Pop culture has proved to be very influential with our generation, and in recent years thrift shopping has gone from embarrassing to the hippest trend around. I have always been a fan; it feels like you’ve just won the lottery when you find something amazing.

You need to go into any thrift/second hand store with a purpose and you need to be prepared to search; search through the racks once, and then again and maybe a third time. There is that special something just waiting for you to take home.

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Scarves, Coats, Sweaters and vintage bags are among my favourite thrift store finds. I love searching for a vintage coat that you wouldn’t find in stores nowadays, or the perfect giant grandpa sweater—that a grandpa most likely dropped off.

The very best find are those great luxury items that snuck into the stores and somehow stayed on the hanger long enough for us to find! Burberry Coats, Prada purses or Chanel—well Chanel anything. That’s the moment of thrift shopping that makes all hours of digging and searching all worth it.

A few helpful hints before you hit the pavement: If you have something in mind you are looking for, scope out the stores in your area, some second hand stores are consignment, and you will generally find your higher end clothing here. The big stores tend to have more volume, lesser value, but none the less great finds! Always remember to hit the accessory/bag section, somebody’s trash will most defiantly be your treasure! Have fun and enjoy a resourceful and environmentally way of shopping!

Value Vs. Price: A Sort-of Love Story Involving Pizza

Mitch and Katy are a married couple. They are very close to our circle of friends. Theirs was the first wedding I attended where most of our closest friends were the wedding party, and if I remember correctly I was somehow convinced to be Katy’s bridesmaid (Mitch claimed Ryan as a groomsman, so looks like I got the short straw).

I remember specifically the first time they met, and how they fell in love, and also one time in January 2008 when Katy and I somehow locked ourselves in a small room for 10 minutes. We were in Kelowna in a room with four doors that were all locked from the outside for whatever reason. Mitch was in Vancouver (this part’s kind of important). We were both a little intoxicated and she called him of all people to rescue us. “Mitch, I need your beefcake arms to break us out of this room we’re locked in.” “I’d love to but I’m in Vancouver, Katy…” (I told you that part was important!) “Shut up! I love you!”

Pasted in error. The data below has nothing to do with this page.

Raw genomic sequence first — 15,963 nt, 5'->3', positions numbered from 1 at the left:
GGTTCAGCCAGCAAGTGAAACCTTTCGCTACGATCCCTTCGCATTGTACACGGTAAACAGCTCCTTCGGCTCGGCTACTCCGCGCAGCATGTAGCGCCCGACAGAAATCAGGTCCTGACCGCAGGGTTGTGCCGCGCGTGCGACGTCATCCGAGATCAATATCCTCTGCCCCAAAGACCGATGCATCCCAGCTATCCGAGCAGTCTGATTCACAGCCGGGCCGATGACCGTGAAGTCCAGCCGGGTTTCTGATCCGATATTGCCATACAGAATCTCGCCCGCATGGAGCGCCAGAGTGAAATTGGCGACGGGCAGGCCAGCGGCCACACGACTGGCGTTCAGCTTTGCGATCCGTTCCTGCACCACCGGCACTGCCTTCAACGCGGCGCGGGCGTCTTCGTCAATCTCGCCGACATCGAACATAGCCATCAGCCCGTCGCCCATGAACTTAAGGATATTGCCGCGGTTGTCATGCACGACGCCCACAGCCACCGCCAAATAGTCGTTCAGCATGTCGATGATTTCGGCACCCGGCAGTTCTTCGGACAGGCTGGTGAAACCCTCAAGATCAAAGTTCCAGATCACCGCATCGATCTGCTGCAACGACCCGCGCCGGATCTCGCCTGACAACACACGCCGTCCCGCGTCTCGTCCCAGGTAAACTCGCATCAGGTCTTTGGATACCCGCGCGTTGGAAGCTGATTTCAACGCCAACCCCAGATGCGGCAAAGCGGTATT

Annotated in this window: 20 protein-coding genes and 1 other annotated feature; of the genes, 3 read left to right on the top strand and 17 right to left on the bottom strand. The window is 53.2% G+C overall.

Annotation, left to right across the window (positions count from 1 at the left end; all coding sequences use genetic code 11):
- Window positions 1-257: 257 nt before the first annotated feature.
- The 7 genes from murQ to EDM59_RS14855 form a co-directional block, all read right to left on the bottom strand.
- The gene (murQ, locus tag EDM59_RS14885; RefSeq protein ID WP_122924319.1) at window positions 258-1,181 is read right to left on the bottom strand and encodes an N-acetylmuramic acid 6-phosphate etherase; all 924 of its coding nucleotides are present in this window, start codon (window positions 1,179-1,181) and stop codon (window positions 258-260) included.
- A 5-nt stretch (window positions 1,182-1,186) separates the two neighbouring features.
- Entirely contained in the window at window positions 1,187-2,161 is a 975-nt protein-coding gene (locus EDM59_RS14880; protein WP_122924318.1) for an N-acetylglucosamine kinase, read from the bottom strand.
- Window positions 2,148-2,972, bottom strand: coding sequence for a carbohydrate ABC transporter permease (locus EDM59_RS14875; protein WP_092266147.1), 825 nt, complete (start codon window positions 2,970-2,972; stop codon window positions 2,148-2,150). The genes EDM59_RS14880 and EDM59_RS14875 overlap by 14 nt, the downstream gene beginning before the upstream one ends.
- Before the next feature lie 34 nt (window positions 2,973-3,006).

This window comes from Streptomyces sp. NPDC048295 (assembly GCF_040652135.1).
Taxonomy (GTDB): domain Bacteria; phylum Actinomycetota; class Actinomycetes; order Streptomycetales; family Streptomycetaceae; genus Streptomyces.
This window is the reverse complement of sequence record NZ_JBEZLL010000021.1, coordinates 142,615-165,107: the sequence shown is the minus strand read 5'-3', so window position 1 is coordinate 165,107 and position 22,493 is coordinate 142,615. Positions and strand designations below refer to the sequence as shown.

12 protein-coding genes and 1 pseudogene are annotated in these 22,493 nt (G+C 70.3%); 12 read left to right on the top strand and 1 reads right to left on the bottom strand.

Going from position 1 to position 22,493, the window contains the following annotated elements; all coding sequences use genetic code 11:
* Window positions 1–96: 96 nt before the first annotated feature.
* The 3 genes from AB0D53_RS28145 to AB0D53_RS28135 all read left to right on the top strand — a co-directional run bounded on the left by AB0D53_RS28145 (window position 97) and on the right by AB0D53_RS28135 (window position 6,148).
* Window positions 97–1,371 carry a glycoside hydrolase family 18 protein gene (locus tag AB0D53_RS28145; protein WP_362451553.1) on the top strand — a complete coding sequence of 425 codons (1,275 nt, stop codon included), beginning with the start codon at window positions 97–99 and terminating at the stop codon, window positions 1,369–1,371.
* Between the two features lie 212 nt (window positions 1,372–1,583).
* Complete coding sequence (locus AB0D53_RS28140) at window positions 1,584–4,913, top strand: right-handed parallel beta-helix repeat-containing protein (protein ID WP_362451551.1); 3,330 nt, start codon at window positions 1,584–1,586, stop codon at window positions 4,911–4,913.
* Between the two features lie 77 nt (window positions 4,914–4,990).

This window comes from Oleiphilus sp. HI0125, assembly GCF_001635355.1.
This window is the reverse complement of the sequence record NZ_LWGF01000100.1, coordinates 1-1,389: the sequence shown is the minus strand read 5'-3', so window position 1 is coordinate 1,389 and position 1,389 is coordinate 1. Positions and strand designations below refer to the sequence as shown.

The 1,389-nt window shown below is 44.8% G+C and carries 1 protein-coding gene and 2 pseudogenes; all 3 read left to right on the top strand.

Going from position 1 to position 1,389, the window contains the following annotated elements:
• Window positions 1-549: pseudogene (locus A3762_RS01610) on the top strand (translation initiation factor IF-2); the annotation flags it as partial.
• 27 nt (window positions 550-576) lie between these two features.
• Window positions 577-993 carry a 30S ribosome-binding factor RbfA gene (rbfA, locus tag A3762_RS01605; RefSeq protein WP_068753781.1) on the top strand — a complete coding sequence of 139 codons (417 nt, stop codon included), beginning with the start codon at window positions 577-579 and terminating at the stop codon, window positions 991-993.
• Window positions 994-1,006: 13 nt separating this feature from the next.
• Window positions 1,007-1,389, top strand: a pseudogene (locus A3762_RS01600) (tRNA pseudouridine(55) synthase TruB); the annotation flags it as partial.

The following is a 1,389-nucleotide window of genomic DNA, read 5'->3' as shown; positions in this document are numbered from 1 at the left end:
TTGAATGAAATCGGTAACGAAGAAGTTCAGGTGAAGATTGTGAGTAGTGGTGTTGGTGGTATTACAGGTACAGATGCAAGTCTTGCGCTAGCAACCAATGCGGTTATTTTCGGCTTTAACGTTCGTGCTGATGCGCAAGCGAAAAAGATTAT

It was the first time she said the ‘L’ word in their relationship and I knew then they were total suckers for each other and we’d be stuck with them forever.

And ever and ever and ever...

And ever and ever and ever…

It wasn’t long after they moved in together that they found it hard to make enough money to live in Kelowna so they made the move to Van. This was 2009/10 and the blue-sky was that all of our friends would have moved to Vancouver and retired by now at the ripe old age of our mid-to-late twenties. It was sad to see them go, but they were building a life together and Vancouver’s really not that far away. There were more than a few times we would head down to visit them and could be there by brunch. Plus at our age we’re really in the ‘say so long for now’ phase; friends went to school or traveled across the country and abroad, moved away, came back and visited, we were all pretty scattered.

But I don't care where you are in the world: when Florence Welch performs, you show up.

But I don’t care where you are in the world: when Florence Welch performs, you show up.

We had built the trust and friendship that didn’t require proximity. We learned that even if we couldn’t see or speak to each other for months or years at a time, the next time we saw each other it was like no time had passed at all. This has become a pretty common theme lately as we’ve supported our friends on ambitious efforts or projects; the kind of choices that meant we’d see them less but would bring them joy and success and everything else they wanted out of life.

"Everything else," of course, meaning Butter Chicken pizza.

“Everything else,” of course, meaning Butter Chicken pizza.

They were making better money, they had a mortgage and two dogs, lived in a pretty great location about 35 minutes from our friend Ryan’s Beach House Haus in Pt. Roberts, life was ‘good.’ But really, life was starting to get a little lonely.